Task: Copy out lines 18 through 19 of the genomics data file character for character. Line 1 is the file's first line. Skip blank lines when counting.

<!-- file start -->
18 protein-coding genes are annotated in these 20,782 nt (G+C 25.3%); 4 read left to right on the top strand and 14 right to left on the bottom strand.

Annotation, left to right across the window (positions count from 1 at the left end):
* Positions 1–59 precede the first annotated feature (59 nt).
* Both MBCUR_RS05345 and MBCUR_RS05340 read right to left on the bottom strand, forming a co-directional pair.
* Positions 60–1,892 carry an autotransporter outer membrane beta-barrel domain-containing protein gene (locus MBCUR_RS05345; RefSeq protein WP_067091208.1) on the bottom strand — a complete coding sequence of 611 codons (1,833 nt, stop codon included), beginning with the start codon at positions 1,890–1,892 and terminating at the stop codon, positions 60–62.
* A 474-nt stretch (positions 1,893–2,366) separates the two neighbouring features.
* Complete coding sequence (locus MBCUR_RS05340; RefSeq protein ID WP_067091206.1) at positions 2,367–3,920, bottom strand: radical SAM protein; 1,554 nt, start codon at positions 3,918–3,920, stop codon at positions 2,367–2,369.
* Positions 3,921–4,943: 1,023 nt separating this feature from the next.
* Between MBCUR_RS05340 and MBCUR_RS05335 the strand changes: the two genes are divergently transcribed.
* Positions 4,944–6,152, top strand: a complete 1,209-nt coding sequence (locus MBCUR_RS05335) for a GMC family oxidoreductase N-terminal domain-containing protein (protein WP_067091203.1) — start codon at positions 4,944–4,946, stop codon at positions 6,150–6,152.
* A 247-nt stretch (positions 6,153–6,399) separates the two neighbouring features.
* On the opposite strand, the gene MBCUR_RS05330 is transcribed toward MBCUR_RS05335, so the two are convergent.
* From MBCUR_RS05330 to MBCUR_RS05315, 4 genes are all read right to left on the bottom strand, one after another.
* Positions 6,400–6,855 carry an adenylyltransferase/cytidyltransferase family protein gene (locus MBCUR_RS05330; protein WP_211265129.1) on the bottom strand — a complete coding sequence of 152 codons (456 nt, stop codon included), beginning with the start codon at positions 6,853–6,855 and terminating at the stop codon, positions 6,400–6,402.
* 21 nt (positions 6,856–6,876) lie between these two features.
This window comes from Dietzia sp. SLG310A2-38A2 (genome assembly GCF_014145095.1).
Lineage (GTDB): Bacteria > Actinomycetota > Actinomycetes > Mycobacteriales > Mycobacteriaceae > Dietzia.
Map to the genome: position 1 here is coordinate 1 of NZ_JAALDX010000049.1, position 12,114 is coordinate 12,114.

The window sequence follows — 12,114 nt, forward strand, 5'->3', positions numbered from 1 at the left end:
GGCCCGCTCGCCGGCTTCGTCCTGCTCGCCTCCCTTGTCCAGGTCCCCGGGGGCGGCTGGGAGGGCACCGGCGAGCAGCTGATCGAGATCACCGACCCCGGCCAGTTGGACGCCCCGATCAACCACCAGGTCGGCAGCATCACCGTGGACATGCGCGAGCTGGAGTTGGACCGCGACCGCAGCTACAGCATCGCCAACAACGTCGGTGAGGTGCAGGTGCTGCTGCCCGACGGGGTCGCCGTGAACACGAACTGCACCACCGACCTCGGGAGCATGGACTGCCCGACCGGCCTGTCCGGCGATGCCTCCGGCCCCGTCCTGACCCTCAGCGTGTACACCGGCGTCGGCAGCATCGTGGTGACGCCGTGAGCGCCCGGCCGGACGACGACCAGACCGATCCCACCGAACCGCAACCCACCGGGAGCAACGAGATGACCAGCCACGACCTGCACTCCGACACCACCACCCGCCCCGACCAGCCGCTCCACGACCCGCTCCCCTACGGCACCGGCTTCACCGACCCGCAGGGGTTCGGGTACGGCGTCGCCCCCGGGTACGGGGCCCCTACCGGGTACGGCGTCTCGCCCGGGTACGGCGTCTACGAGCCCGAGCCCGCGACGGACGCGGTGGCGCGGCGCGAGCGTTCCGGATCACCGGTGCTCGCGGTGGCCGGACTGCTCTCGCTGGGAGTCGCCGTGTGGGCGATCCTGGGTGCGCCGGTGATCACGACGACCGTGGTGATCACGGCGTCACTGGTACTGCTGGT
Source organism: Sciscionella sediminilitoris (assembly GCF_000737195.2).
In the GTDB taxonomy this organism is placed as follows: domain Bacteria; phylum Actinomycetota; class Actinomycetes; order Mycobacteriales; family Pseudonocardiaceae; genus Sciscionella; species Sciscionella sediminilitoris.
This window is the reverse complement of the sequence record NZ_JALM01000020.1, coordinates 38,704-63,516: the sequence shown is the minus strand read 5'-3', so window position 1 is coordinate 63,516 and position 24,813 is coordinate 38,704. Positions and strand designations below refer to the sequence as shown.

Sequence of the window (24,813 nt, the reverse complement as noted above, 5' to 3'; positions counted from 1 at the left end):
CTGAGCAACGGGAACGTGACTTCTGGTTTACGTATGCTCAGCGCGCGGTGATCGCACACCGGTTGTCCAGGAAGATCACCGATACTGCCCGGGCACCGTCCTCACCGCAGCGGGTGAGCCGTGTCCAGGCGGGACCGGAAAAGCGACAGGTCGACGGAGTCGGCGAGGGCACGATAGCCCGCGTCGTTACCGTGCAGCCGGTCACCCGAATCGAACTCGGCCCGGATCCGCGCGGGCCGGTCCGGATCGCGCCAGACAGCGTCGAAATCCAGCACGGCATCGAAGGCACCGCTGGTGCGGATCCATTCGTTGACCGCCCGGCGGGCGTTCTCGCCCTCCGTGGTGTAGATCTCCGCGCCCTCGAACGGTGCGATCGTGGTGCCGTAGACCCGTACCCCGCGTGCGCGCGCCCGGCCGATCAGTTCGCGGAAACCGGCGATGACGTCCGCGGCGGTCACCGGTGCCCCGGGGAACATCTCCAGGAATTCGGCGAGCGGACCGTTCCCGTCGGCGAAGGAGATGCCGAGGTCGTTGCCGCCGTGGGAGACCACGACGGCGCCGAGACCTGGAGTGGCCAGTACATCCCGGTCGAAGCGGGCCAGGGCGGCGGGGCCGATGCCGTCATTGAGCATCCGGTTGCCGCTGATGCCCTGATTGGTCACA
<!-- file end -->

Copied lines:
Map to the genome: position 1 here is coordinate 1 of NZ_JAALDX010000049.1, position 12,114 is coordinate 12,114.

The window sequence follows — 12,114 nt, forward strand, 5'->3', positions numbered from 1 at the left end: